Serious mental health needs seen growing at colleges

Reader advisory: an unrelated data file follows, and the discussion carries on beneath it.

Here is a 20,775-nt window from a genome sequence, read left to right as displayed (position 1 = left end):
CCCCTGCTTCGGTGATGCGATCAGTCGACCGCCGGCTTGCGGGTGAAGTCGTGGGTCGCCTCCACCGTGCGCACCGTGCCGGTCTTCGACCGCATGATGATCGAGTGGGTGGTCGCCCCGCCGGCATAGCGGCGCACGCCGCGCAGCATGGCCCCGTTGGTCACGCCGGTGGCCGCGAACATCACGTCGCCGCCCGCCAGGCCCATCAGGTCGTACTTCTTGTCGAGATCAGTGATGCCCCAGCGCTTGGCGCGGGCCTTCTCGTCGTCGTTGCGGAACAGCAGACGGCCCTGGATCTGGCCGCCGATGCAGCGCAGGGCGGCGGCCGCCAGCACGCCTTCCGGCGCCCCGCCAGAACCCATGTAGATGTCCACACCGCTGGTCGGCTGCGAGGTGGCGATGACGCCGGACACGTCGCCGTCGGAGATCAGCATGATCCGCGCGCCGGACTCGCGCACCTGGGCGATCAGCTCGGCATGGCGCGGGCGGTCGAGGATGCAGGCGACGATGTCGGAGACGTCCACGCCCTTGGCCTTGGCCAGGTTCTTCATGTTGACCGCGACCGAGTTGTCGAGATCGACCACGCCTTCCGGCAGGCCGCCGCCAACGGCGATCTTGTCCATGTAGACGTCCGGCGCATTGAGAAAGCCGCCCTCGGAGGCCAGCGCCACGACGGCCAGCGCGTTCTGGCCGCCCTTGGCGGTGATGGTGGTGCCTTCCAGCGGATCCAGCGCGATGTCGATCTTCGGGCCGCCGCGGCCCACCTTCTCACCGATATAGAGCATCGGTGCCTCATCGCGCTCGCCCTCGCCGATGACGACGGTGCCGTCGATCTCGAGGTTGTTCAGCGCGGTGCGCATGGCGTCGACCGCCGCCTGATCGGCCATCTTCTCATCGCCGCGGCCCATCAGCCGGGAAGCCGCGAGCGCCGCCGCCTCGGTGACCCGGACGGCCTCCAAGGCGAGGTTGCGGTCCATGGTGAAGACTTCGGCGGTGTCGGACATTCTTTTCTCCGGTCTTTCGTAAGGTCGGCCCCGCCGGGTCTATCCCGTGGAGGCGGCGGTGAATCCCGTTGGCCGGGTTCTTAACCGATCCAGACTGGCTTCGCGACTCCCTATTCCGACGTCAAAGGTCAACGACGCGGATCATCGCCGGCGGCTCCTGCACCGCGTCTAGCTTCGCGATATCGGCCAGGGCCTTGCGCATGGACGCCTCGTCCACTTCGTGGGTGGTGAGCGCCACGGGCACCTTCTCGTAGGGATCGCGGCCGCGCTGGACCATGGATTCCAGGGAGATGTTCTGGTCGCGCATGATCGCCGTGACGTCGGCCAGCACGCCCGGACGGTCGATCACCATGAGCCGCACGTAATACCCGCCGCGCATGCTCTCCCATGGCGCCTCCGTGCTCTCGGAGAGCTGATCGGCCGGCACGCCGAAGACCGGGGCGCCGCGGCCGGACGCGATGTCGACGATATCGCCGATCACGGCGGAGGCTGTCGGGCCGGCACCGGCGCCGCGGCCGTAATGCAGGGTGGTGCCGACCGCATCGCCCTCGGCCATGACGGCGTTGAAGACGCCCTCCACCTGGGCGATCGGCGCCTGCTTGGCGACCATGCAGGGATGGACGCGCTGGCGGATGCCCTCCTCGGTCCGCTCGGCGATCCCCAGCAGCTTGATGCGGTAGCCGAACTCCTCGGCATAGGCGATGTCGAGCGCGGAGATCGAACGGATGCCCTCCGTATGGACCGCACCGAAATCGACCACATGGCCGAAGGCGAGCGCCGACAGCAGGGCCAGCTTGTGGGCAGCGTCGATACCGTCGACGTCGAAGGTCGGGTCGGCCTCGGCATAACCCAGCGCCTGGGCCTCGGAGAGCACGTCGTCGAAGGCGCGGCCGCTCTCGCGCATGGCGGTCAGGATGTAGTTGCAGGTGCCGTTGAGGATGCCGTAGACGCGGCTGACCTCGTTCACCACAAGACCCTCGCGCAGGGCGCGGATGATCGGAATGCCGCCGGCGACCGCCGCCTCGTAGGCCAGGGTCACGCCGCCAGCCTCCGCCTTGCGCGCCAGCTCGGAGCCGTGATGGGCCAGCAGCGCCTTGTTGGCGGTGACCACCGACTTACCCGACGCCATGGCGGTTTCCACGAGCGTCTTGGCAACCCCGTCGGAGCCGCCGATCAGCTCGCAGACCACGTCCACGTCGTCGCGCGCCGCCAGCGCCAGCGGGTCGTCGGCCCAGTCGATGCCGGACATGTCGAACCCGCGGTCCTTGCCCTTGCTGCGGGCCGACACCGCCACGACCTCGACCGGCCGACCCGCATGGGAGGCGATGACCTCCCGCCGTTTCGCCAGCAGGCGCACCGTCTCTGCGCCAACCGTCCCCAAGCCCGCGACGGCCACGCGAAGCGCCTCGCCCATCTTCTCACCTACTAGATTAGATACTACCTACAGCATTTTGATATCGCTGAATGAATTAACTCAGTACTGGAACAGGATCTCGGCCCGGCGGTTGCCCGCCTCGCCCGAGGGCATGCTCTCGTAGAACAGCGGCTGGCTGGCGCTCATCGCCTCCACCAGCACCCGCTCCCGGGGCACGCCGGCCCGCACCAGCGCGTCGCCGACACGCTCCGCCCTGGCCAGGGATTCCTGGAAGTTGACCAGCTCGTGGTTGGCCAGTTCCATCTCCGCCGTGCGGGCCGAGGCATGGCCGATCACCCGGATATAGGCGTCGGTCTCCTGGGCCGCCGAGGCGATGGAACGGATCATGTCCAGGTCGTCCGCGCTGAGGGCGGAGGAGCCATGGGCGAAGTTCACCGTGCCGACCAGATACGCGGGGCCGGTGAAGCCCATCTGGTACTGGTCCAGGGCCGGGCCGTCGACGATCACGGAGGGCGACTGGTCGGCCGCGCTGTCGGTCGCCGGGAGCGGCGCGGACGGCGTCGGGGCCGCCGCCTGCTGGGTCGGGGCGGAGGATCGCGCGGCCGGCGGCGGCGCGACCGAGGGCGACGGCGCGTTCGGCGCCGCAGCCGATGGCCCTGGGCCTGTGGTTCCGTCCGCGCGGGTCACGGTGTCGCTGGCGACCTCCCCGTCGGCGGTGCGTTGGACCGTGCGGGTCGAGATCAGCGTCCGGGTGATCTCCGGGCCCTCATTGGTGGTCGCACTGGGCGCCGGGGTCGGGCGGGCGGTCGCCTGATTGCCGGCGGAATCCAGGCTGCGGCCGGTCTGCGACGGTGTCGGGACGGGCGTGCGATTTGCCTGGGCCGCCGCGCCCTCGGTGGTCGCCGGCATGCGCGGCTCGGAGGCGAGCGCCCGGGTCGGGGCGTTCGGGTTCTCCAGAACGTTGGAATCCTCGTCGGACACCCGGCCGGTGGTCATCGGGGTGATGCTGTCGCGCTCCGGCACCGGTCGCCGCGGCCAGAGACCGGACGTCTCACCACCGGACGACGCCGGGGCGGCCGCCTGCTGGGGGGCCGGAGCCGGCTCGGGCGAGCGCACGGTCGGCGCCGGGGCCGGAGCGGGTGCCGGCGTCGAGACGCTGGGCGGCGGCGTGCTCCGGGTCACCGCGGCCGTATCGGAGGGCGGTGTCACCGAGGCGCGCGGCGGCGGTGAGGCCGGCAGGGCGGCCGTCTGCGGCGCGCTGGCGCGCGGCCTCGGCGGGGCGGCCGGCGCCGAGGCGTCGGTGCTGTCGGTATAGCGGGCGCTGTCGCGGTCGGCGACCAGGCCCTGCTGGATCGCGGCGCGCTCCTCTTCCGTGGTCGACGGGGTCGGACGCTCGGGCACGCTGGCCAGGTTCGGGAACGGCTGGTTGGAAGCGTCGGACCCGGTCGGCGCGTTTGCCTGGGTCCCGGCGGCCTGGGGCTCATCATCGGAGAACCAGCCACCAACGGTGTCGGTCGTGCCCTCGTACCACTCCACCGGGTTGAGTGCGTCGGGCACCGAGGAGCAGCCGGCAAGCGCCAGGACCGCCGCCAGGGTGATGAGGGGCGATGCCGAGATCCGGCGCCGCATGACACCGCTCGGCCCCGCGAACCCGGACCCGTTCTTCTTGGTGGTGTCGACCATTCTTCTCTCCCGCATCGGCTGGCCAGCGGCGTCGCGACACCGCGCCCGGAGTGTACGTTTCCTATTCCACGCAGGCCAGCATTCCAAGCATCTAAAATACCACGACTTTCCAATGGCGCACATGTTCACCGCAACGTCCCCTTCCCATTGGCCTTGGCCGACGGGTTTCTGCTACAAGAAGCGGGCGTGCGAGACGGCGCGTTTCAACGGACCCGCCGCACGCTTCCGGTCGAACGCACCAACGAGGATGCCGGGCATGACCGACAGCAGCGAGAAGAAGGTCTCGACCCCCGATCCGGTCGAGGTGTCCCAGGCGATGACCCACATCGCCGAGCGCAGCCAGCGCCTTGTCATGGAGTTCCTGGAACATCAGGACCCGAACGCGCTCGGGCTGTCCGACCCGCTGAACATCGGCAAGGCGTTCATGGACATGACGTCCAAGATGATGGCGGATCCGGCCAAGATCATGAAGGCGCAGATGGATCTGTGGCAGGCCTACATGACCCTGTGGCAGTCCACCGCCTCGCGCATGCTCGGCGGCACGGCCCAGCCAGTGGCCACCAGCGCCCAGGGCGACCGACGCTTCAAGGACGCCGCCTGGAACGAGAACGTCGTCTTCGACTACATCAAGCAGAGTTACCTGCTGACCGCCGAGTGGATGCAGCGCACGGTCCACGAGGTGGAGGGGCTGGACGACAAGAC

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The mental health needs of college students are on the rise. Whether the problem is related to an increased awareness of mental health or changing societal stressors, psychiatric events among college students are increasing. National surveys reveal that almost half of the students who visit counseling centers have serious mental illness, a rate more than double that of a decade ago. Stony Brook University in New York, for instance, recently logged three student trips in three days to a psychiatric emergency room. One student that was taken to the emergency room posed the question on Facebook, “if I died would anyone notice?” Another student swallowed a fist full of Xanax late one Saturday night. Dr. Hwang, who has developed programs in the area to train students and staff members to help prevent suicide, commented, “It’s so different from how people might stereotype the concept of college counseling; back in the 70s students were coming in with existential crises: who am I? Now they’re bringing in life stories involving extensive trauma, a history of serious mental illness, eating disorders, self-injury, alcohol and other drug use.” The New York Times wrote a well-rounded article on the subject; click here to have a look.

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